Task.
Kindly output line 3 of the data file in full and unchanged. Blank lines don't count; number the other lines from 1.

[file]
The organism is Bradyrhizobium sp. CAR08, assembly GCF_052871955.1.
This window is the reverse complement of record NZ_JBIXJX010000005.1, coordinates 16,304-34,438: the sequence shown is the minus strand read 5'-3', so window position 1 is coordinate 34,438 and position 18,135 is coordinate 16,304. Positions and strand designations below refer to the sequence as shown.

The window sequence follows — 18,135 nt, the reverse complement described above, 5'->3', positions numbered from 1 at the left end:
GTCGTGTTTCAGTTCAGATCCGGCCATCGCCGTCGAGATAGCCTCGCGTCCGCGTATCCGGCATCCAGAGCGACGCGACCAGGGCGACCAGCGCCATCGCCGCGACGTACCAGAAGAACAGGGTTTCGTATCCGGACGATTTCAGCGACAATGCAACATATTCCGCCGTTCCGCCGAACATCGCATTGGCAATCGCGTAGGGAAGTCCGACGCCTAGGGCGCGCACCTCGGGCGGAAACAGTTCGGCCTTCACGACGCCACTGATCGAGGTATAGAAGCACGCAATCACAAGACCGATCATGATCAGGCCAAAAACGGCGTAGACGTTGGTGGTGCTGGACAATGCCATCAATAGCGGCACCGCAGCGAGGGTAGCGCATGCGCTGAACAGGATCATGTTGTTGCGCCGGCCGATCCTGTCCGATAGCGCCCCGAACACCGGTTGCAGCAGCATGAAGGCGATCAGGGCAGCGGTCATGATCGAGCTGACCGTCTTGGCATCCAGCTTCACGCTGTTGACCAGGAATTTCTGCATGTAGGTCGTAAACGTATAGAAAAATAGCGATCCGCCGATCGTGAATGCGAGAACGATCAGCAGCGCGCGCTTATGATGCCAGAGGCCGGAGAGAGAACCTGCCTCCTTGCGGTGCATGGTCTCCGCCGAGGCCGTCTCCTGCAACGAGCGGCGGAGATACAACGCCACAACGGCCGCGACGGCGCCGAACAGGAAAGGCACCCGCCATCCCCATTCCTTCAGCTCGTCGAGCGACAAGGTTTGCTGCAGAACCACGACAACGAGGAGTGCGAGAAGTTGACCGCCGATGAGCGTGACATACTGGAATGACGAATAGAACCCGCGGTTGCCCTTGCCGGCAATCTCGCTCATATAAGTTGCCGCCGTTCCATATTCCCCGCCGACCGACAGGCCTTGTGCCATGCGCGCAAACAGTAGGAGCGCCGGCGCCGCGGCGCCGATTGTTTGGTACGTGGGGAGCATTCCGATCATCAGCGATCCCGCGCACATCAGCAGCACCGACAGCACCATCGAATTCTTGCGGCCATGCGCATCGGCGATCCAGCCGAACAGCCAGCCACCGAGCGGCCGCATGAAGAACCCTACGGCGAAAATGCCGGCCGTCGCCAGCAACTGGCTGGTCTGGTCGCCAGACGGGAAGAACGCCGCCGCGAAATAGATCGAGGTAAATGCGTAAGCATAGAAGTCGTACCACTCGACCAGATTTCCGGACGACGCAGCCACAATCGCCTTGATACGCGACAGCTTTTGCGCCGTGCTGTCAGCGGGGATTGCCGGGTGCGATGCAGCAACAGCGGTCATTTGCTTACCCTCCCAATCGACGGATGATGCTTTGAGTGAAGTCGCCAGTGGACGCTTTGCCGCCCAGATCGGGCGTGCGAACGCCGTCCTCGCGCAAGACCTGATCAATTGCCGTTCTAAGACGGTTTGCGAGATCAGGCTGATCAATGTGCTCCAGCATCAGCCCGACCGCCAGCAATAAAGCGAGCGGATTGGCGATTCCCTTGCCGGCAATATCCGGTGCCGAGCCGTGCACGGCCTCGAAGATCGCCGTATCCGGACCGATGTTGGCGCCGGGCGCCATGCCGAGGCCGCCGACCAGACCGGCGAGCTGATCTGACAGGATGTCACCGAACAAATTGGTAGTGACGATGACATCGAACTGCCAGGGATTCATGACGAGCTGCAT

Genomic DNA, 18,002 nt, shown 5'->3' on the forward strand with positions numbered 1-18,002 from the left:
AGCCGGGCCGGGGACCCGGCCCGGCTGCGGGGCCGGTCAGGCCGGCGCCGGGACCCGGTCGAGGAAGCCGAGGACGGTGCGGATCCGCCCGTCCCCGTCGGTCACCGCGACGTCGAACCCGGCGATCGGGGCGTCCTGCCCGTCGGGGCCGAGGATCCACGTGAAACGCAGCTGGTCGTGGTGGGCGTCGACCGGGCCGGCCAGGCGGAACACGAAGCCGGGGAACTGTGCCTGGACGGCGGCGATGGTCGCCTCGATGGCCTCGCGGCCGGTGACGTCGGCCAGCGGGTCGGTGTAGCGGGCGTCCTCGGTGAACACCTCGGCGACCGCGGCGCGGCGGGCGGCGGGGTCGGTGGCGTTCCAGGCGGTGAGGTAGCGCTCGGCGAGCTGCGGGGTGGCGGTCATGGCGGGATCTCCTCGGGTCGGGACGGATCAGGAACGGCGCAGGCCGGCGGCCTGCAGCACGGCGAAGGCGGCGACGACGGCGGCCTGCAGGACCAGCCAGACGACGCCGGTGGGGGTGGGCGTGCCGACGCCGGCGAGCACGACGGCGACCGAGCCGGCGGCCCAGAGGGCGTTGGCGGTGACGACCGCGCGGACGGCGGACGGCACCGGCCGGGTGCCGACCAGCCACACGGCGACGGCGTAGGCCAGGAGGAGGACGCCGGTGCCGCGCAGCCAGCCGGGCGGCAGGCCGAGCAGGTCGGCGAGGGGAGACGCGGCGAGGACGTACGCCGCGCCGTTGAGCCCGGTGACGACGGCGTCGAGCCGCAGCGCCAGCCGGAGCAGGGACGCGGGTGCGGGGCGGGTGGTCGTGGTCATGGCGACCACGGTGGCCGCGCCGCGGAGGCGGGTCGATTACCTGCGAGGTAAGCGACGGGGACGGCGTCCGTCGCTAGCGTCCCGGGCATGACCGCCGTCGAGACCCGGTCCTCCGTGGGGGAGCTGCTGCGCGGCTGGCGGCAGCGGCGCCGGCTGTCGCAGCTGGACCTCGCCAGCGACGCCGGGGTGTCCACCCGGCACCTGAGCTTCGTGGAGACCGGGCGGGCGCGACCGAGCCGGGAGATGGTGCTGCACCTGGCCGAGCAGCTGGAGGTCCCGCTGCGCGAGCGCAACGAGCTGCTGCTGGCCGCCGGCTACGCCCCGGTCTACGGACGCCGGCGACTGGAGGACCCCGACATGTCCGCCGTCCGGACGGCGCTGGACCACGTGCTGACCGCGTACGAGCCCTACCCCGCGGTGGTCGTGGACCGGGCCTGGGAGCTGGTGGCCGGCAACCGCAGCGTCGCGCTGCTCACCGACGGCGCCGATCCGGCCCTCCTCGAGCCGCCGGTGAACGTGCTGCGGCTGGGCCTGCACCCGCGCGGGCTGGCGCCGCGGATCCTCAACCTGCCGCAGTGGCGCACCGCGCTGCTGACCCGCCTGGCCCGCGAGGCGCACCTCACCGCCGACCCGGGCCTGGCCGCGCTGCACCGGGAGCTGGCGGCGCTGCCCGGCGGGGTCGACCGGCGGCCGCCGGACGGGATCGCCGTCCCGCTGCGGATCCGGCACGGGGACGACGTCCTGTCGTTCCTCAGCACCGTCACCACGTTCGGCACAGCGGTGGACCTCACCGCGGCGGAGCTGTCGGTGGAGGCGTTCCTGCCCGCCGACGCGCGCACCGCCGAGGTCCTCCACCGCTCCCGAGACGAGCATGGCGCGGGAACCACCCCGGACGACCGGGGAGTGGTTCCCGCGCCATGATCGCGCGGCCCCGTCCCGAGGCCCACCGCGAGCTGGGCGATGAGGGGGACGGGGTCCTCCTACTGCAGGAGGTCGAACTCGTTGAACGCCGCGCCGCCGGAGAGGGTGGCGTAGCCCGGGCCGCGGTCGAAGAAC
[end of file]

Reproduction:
The window sequence follows — 18,135 nt, the reverse complement described above, 5'->3', positions numbered from 1 at the left end: